Scripture has much wisdom about the father’s role in molding a child to fulfill their unique design. Too often the only biblical truth communicated is the discipline verses. And I do believe that loving discipline is a must. We are quick to remind our kids that they are to “honor” their father and mother. But we conveniently overlook the verse that follows.
Fathers, don’t exasperate your children by coming down hard on them. Take them by the hand and lead them in the way of the Master. (Eph 6 – The Message)
It is quite a bit easier to “honor” a Dad who takes a child by the hand and teaches them about the love and grace of Jesus. Paul later reminds the fathers in Colossae about how to treat their children.
Fathers, do not aggravate your children, or they will become discouraged. (Col 3 – NLT)
Men…we are the ones who need to be the grownups. You can not expect a child caught tragically in the middle to respond with maturity. A final lesson from this sad episode. Words are toxic. James wrote this hard truth.
People can tame all kinds of animals, birds, reptiles, and fish, but no one can tame the tongue. It is restless and evil, full of deadly poison.
I was spanked and punished as a child. I can only vaguely remember those events. But I can vividly recall the hurtful words that were said. That is the saddest part of battles like this very public dispute. I know nothing about these celebrity parents. I don’t know their motives or hearts. But I do know that the war of words is most likely damaging to a young soul. My heart aches for the child. I pray that we can learn from this sad story about how vital it is to realize the power of words.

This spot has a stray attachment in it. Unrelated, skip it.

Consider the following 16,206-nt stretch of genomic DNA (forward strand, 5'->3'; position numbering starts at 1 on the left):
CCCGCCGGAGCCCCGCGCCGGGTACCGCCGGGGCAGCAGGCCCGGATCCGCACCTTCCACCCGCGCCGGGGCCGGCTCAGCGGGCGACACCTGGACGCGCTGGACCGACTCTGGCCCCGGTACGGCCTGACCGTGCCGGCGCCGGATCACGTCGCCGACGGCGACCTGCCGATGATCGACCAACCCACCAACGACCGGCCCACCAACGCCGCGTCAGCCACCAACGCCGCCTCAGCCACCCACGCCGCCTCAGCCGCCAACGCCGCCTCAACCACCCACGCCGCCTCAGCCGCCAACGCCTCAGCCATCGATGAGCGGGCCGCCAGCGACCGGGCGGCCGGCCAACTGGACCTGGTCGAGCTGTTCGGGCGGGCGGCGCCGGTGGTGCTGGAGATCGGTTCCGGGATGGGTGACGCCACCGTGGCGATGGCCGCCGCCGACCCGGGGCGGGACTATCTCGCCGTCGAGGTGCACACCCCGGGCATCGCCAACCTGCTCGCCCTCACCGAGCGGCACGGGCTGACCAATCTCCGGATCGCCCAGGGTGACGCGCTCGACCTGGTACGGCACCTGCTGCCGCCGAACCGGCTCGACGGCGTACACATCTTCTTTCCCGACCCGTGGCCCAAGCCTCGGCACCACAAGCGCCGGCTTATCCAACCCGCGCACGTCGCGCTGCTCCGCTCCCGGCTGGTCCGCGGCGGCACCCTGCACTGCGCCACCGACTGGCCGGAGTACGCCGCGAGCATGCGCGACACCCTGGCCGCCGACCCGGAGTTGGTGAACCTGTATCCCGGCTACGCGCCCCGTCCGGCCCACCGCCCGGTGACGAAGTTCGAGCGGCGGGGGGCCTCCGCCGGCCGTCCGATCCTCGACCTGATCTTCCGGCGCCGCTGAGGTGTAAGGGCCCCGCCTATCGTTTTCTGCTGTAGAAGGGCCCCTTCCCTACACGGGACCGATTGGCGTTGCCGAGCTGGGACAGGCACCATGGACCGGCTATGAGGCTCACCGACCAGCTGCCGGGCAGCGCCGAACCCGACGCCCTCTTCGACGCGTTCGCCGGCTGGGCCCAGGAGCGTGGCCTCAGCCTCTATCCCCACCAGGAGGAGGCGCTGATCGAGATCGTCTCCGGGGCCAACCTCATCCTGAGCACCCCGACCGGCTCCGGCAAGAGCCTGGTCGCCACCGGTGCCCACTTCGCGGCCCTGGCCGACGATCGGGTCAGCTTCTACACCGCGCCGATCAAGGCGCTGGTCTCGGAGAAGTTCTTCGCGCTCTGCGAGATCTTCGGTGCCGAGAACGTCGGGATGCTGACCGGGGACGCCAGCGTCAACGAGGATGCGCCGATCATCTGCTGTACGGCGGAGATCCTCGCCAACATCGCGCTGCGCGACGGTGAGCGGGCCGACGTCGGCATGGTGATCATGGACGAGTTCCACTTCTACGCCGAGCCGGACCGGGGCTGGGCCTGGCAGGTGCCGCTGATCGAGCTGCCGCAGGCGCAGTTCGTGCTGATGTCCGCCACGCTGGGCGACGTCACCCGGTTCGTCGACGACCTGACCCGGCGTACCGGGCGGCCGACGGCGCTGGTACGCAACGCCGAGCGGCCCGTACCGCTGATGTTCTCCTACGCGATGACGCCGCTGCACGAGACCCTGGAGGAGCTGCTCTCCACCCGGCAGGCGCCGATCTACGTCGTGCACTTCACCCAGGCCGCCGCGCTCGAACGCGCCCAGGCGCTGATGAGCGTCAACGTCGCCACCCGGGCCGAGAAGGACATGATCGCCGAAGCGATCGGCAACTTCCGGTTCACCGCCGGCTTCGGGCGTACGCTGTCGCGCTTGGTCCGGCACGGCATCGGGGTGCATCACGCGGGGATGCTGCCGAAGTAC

I related a story in my book, “Bring’em Back Alive”, about a little boy with a terrible temper. His father gave him a big bag of nails and instructed him to hammer a nail into the fence every time he lost his temper. After the first day over three dozen nails were hammered into the fence. But as the days went by the little boy began to control his temper more and more. One day the boy realized that he was no longer driving nails into the fence. When he proudly told his father he was given the new task of pulling out one nail for every day he continued to hold his temper. Finally all of the nails were removed. The father took his son out to the fence. “You have done a great job, son. But look at the holes in the fence. This fence will never be like it was before. When you say things in anger, they leave a scar just like this one. You can stick a knife in a person and no matter how many times you say I’m sorry, the wound is still there. A verbal wound is just as bad as a physical one.”
Words do damage and they leave a scar. Give us the compassion to pray for this child caught in a public crossfire. For the rest of us, especially in the wake of the tragedy at Virginia Tech, love your children and let them know it. Discipline gently and in love. And watch your tongue. It is a lethal weapon when wielded in anger.